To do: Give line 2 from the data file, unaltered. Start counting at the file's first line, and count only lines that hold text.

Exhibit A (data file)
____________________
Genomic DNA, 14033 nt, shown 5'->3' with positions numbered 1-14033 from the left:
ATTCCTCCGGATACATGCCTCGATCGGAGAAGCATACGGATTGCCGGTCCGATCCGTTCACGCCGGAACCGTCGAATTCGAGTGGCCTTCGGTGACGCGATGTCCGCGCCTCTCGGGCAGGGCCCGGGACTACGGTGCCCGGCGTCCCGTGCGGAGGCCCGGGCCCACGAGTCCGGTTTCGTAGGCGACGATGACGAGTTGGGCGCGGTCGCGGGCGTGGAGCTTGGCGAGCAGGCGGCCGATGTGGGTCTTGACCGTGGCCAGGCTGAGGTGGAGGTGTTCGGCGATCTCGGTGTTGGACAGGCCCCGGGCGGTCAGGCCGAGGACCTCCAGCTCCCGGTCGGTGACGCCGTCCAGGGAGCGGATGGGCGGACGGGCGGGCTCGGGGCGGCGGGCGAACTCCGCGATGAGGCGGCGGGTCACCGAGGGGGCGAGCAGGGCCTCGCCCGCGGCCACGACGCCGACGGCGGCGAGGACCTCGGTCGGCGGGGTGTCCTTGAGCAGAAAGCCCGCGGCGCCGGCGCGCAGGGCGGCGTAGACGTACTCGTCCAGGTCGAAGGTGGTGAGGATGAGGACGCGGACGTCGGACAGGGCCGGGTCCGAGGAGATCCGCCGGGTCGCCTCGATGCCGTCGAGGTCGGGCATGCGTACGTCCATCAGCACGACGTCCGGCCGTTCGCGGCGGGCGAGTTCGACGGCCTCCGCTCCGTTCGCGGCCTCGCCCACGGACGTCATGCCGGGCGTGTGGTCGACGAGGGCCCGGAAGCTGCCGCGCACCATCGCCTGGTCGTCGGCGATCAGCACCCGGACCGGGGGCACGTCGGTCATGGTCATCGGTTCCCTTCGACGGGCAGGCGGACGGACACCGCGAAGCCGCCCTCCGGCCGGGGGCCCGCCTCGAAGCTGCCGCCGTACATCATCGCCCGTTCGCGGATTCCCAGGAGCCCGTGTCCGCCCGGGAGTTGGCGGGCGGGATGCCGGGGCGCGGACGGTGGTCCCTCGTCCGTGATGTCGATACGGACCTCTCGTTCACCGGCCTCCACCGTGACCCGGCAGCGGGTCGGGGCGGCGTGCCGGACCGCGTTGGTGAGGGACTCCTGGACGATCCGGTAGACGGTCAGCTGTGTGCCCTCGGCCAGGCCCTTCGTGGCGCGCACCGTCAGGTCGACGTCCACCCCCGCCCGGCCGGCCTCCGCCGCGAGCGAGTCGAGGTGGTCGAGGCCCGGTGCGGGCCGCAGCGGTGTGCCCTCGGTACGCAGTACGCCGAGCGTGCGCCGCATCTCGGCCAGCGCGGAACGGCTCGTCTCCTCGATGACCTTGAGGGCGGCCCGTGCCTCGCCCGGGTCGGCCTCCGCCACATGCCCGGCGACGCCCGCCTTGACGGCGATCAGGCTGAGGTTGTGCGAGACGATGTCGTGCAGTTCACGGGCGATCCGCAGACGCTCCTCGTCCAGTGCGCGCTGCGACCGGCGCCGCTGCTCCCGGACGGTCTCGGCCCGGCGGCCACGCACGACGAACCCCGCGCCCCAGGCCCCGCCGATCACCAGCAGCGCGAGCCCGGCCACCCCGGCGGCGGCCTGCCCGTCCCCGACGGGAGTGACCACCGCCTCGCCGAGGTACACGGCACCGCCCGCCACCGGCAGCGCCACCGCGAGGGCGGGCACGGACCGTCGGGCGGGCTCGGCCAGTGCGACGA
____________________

ATTCCTCCGGATACATGCCTCGATCGGAGAAGCATACGGATTGCCGGTCCGATCCGTTCACGCCGGAACCGTCGAATTCGAGTGGCCTTCGGTGACGCGATGTCCGCGCCTCTCGGGCAGGGCCCGGGACTACGGTGCCCGGCGTCCCGTGCGGAGGCCCGGGCCCACGAGTCCGGTTTCGTAGGCGACGATGACGAGTTGGGCGCGGTCGCGGGCGTGGAGCTTGGCGAGCAGGCGGCCGATGTGGGTCTTGACCGTGGCCAGGCTGAGGTGGAGGTGTTCGGCGATCTCGGTGTTGGACAGGCCCCGGGCGGTCAGGCCGAGGACCTCCAGCTCCCGGTCGGTGACGCCGTCCAGGGAGCGGATGGGCGGACGGGCGGGCTCGGGGCGGCGGGCGAACTCCGCGATGAGGCGGCGGGTCACCGAGGGGGCGAGCAGGGCCTCGCCCGCGGCCACGACGCCGACGGCGGCGAGGACCTCGGTCGGCGGGGTGTCCTTGAGCAGAAAGCCCGCGGCGCCGGCGCGCAGGGCGGCGTAGACGTACTCGTCCAGGTCGAAGGTGGTGAGGATGAGGACGCGGACGTCGGACAGGGCCGGGTCCGAGGAGATCCGCCGGGTCGCCTCGATGCCGTCGAGGTCGGGCATGCGTACGTCCATCAGCACGACGTCCGGCCGTTCGCGGCGGGCGAGTTCGACGGCCTCCGCTCCGTTCGCGGCCTCGCCCACGGACGTCATGCCGGGCGTGTGGTCGACGAGGGCCCGGAAGCTGCCGCGCACCATCGCCTGGTCGTCGGCGATCAGCACCCGGACCGGGGGCACGTCGGTCATGGTCATCGGTTCCCTTCGACGGGCAGGCGGACGGACACCGCGAAGCCGCCCTCCGGCCGGGGGCCCGCCTCGAAGCTGCCGCCGTACATCATCGCCCGTTCGCGGATTCCCAGGAGCCCGTGTCCGCCCGGGAGTTGGCGGGCGGGATGCCGGGGCGCGGACGGTGGTCCCTCGTCCGTGATGTCGATACGGACCTCTCGTTCACCGGCCTCCACCGTGACCCGGCAGCGGGTCGGGGCGGCGTGCCGGACCGCGTTGGTGAGGGACTCCTGGACGATCCGGTAGACGGTCAGCTGTGTGCCCTCGGCCAGGCCCTTCGTGGCGCGCACCGTCAGGTCGACGTCCACCCCCGCCCGGCCGGCCTCCGCCGCGAGCGAGTCGAGGTGGTCGAGGCCCGGTGCGGGCCGCAGCGGTGTGCCCTCGGTACGCAGTACGCCGAGCGTGCGCCGCATCTCGGCCAGCGCGGAACGGCTCGTCTCCTCGATGACCTTGAGGGCGGCCCGTGCCTCGCCCGGGTCGGCCTCCGCCACATGCCCGGCGACGCCCGCCTTGACGGCGATCAGGCTGAGGTTGTGCGAGACGATGTCGTGCAGTTCACGGGCGATCCGCAGACGCTCCTCGTCCAGTGCGCGCTGCGACCGGCGCCGCTGCTCCCGGACGGTCTCGGCCCGGCGGCCACGCACGACGAACCCCGCGCCCCAGGCCCCGCCGATCACCAGCAGCGCGAGCCCGGCCACCCCGGCGGCGGCCTGCCCGTCCCCGACGGGAGTGACCACCGCCTCGCCGAGGTACACGGCACCGCCCGCCACCGGCAGCGCCACCGCGAGGGCGGGCACGGACCGTCGGGCGGGCTCGGCCAGTGCGACGA